On Monday evening, hundreds of protesters hit the streets of Elizabeth City, at one point marching along Ehringhaus Street, a busy four-lane road just a few blocks from where Brown was shot to death. Together they chanted “Hands up! Don’t shoot!” and “Release the tape! The real tape!” Waving flags, holding signs over their heads, the crowd slowly made its way up the road, as law-enforcement vehicles, their blue lights flashing, moved ahead and behind the protesters.

“My heart’s broken over the whole situation,” said Dawne Hollis-Custer, a pastor at the Newland United Methodist Church who was gathered with at least 100 residents outside the Pasquotank County Public Safety Building on Monday. “Everyone is in pain.”

“Everybody says it’ll never happen where we are, but it did,” she added.

Keith Rivers, president of the local branch of the NAACP, insisted in an interview with The Daily Beast that “they executed him.”

“He was in his car—with his hands on the steering wheel,” he said, warning anyone coming to the city with violent intentions that they would be in “the wrong place.”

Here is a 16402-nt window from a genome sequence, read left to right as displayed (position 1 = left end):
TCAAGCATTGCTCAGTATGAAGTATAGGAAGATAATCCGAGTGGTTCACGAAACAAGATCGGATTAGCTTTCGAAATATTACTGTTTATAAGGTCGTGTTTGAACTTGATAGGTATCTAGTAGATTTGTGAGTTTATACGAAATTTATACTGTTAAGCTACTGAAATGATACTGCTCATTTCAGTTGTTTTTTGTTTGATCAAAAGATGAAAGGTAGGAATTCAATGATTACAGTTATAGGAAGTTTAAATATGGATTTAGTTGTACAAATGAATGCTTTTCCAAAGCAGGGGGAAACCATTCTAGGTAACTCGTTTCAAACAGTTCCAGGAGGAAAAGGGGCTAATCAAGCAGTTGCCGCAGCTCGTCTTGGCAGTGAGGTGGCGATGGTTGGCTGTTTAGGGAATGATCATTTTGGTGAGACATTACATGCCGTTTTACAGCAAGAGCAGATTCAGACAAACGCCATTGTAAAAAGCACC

“This is our narrative,” he said. “We will continue to push for justice.”

There have been days of legal hurdles put up by state, city, and local law-enforcement officials in making the footage public. Under North Carolina law, body-camera footage cannot be released unless there is a court order because it is not considered to be public record. During an emergency Elizabeth City Council meeting Friday, officials unanimously voted to petition Pasquotank County Sheriff Tommy Wooten to release the body-camera video.

In a Monday video statement, Pasquotank Chief Deputy Daniel Fogg said that the department will “comply with the judge’s order” to release the body-cam footage. Wooten added that “this tragic incident was quick and over in less than 30 seconds” and that body-camera videos are “shaky and sometimes hard to decipher.”